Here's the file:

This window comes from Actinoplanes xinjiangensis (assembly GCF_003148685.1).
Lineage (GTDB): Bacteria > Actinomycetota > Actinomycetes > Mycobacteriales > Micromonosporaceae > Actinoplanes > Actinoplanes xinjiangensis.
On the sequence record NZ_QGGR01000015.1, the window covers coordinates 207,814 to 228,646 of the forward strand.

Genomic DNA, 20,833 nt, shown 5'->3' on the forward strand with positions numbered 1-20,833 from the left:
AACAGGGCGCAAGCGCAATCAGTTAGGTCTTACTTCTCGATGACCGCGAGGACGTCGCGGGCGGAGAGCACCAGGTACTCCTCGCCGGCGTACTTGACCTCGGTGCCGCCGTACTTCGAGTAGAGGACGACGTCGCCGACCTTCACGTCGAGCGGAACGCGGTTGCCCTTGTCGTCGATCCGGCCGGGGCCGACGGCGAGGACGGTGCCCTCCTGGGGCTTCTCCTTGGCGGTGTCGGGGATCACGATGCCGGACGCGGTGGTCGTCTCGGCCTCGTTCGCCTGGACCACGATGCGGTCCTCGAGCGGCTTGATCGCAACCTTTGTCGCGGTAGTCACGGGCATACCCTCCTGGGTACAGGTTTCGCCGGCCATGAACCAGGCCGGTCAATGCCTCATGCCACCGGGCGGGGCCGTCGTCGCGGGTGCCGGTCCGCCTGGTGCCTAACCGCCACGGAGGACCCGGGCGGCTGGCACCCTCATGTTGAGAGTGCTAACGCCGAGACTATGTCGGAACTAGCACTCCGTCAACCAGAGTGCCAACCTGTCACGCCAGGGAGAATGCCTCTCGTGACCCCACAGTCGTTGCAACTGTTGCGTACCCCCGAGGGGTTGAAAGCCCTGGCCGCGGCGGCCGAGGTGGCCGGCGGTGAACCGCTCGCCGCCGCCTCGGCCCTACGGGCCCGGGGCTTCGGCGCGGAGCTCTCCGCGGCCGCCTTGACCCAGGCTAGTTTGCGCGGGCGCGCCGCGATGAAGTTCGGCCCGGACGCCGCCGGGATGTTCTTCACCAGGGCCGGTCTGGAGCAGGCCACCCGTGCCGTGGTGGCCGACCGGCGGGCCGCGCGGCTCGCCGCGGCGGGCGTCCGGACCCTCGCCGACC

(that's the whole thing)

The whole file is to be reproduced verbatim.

This window comes from Actinoplanes xinjiangensis (assembly GCF_003148685.1).
Lineage (GTDB): Bacteria > Actinomycetota > Actinomycetes > Mycobacteriales > Micromonosporaceae > Actinoplanes > Actinoplanes xinjiangensis.
On the sequence record NZ_QGGR01000015.1, the window covers coordinates 207,814 to 228,646 of the forward strand.

Genomic DNA, 20,833 nt, shown 5'->3' on the forward strand with positions numbered 1-20,833 from the left:
AACAGGGCGCAAGCGCAATCAGTTAGGTCTTACTTCTCGATGACCGCGAGGACGTCGCGGGCGGAGAGCACCAGGTACTCCTCGCCGGCGTACTTGACCTCGGTGCCGCCGTACTTCGAGTAGAGGACGACGTCGCCGACCTTCACGTCGAGCGGAACGCGGTTGCCCTTGTCGTCGATCCGGCCGGGGCCGACGGCGAGGACGGTGCCCTCCTGGGGCTTCTCCTTGGCGGTGTCGGGGATCACGATGCCGGACGCGGTGGTCGTCTCGGCCTCGTTCGCCTGGACCACGATGCGGTCCTCGAGCGGCTTGATCGCAACCTTTGTCGCGGTAGTCACGGGCATACCCTCCTGGGTACAGGTTTCGCCGGCCATGAACCAGGCCGGTCAATGCCTCATGCCACCGGGCGGGGCCGTCGTCGCGGGTGCCGGTCCGCCTGGTGCCTAACCGCCACGGAGGACCCGGGCGGCTGGCACCCTCATGTTGAGAGTGCTAACGCCGAGACTATGTCGGAACTAGCACTCCGTCAACCAGAGTGCCAACCTGTCACGCCAGGGAGAATGCCTCTCGTGACCCCACAGTCGTTGCAACTGTTGCGTACCCCCGAGGGGTTGAAAGCCCTGGCCGCGGCGGCCGAGGTGGCCGGCGGTGAACCGCTCGCCGCCGCCTCGGCCCTACGGGCCCGGGGCTTCGGCGCGGAGCTCTCCGCGGCCGCCTTGACCCAGGCTAGTTTGCGCGGGCGCGCCGCGATGAAGTTCGGCCCGGACGCCGCCGGGATGTTCTTCACCAGGGCCGGTCTGGAGCAGGCCACCCGTGCCGTGGTGGCCGACCGGCGGGCCGCGCGGCTCGCCGCGGCGGGCGTCCGGACCCTCGCCGACC